Oscar-winning actor Lupita Nyong’o is styled by Tracy Taylor in liquid, evening elegance in bold colors for ‘Drama Queen’. Paola Kudacki is in the studio for the March 8 issue of Porter Edit. Marjon Carlos conducts the interview
AOC won’t spend time on Lupita’s upcoming horror film ‘Us’, directed by Jordan Peele. The psychological thriller, also featuring Shahadi Wright Joseph, Evan Alex, Elisabeth Moss, and Tim Heidecker, opens in theaters on March 22. Nyong’o is never a dull, robotic interview and she shed great light on her taxing role and relationship with Jordan Peele in her recent Marie Claire US cover story.
Actor Lupita Nyong'o is a queen for many reasons, including her universal messaging of inclusion and protection in Hollywood -- even by Brad Pitt. Lupita opens her Porter Edit interview speaking to more protection and genuine support of Hollywood people like Sarah Paulson, Alfre Woodard, Gabrielle Union and Jared Leto, who remains on speed dial.
“Emma Thompson, she’s the realest woman. Observing her on the red carpet and how free and irreverent she was… [Thompson photobombed Nyong’o at the 2014 SAG Awards; the ensuing pictures went viral.] She was like, ‘Don’t sweat it. We get to wear pretty dresses and prance around this red carpet, so enjoy it.’ That made it less pressure. I’m like, ‘Okay, I need to channel my Emma Thompson. This is a big moment in my life, but also it’s just a moment.’”
Living in the NOW
“When I made Black Panther, that was the best thing in the world: going to set every day, making this movie that’s like, ‘Oh my God, this is amazing. I’ve never seen anything like this.’ I wasn't thinking, ‘What’s opening night going to be like?’ I was there [in the moment]. It’s been such a rewarding experience because it’s not about the thing that we haven’t yet achieved; it’s about the thing we’re achieving right now. As human beings, we can’t necessarily just be in the present moment; we have to constantly negotiate between dwelling on the past and anticipating the future and the moment in-between. I think what makes my life enjoyable is that I understand and appreciate that now is all that matters.”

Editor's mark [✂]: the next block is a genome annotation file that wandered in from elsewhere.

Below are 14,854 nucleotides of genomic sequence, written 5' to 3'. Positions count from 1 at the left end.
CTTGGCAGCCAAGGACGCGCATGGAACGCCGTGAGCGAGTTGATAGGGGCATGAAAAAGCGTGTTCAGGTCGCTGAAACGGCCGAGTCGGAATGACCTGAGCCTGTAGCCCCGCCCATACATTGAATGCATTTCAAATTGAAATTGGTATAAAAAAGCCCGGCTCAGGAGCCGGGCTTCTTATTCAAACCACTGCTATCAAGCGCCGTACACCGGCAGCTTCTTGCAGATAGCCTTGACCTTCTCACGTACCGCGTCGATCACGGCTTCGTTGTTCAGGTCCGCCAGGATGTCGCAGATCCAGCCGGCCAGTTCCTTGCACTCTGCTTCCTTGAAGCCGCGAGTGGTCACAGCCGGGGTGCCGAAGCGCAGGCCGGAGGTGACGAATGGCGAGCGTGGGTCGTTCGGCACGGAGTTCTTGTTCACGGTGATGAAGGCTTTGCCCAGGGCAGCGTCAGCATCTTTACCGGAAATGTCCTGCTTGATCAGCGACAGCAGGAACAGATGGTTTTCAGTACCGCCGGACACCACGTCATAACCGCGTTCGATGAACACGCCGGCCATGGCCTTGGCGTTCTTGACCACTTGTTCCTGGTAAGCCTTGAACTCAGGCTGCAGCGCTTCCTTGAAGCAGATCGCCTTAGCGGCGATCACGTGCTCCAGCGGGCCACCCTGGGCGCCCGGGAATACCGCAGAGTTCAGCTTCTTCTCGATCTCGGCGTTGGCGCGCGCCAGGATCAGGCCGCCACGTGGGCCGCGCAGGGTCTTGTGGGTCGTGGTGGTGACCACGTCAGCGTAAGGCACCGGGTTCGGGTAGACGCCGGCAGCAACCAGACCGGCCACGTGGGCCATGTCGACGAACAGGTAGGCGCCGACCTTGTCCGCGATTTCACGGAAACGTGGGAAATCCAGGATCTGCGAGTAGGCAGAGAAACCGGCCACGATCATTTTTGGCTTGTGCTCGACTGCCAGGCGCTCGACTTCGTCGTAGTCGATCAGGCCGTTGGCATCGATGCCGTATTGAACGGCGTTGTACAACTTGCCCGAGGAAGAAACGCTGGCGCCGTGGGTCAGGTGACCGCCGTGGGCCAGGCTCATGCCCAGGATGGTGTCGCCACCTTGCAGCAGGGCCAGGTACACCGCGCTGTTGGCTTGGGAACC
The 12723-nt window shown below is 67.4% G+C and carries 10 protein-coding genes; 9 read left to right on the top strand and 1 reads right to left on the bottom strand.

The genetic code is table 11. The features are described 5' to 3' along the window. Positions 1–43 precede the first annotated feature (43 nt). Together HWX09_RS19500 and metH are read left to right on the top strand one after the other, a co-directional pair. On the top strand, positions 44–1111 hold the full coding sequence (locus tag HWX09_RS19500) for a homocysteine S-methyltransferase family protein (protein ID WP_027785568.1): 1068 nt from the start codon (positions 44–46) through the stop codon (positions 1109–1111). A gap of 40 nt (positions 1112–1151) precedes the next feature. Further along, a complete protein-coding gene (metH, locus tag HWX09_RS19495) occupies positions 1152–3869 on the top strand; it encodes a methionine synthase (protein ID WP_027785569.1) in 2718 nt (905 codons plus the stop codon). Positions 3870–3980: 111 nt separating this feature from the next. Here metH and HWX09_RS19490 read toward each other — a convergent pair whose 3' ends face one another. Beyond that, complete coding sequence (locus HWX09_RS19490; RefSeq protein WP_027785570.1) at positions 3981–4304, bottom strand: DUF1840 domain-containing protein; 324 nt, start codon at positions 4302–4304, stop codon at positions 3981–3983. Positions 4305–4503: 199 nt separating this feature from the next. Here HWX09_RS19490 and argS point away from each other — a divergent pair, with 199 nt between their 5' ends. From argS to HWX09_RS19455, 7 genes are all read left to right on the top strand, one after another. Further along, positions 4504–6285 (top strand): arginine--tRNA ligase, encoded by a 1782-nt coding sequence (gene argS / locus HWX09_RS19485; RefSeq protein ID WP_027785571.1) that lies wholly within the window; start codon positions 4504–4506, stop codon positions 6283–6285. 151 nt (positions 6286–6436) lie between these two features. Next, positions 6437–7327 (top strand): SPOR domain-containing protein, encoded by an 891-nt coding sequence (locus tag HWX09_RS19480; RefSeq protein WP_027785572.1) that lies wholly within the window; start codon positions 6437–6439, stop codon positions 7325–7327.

Lupita has a long history of commenting about the impact of a Eurocentric gaze.
Embrace Your Fabulous Hair
“I don’t feel defined by my hair, and I think that’s why I like to play with it. I remember when I was a teenager in Kenya, I had relaxed hair and I decided on a whim that I was going to cut it all off and grow my hair natural. I’d been going to the same hairstylist for years – he was a Kenyan, like me, and when I went natural, he didn’t know what to do with it. He was like, ‘They don’t teach us how to style natural hair in school.’ There’s been a whole revolution, led by African America for sure, where we are embracing our natural hair texture and returning to a past glory. You look at beautiful traditional hairdos from pre-colonial and colonial times and they have been erased from so much of our contemporary expression. I remember one of the first times I really saw African hairstyles preserved and celebrated as art was through the photographic lens of Leni Riefenstahl. I was 10 years old and had not truly seen images of natural pre-colonial hairstyles beyond our Kenyan borders. At the time, I wasn’t familiar with Riefenstahl’s work as a Nazi propagandist and that, in and of itself, is highly problematic, because this deeply colonialist, white supremacist gaze was introducing me to the people and hairstyles of the Nuba, Dinka and Shilluk of Sudan. Essentially, even when we as a colonized or oppressed people are engaging with images or notions of our ancestry, it is so often within a Eurocentric gaze. That idea has stayed with me. Now at least it seems like we are waking up to ourselves again, and are like, ‘Hey, hold on, wait a minute…’ Our hair is kind of fabulous and it’s like clay and we can do all sorts of things with it.”
Read more about Lupita’s grab her by the throat experience in her starring role in ‘Us"‘.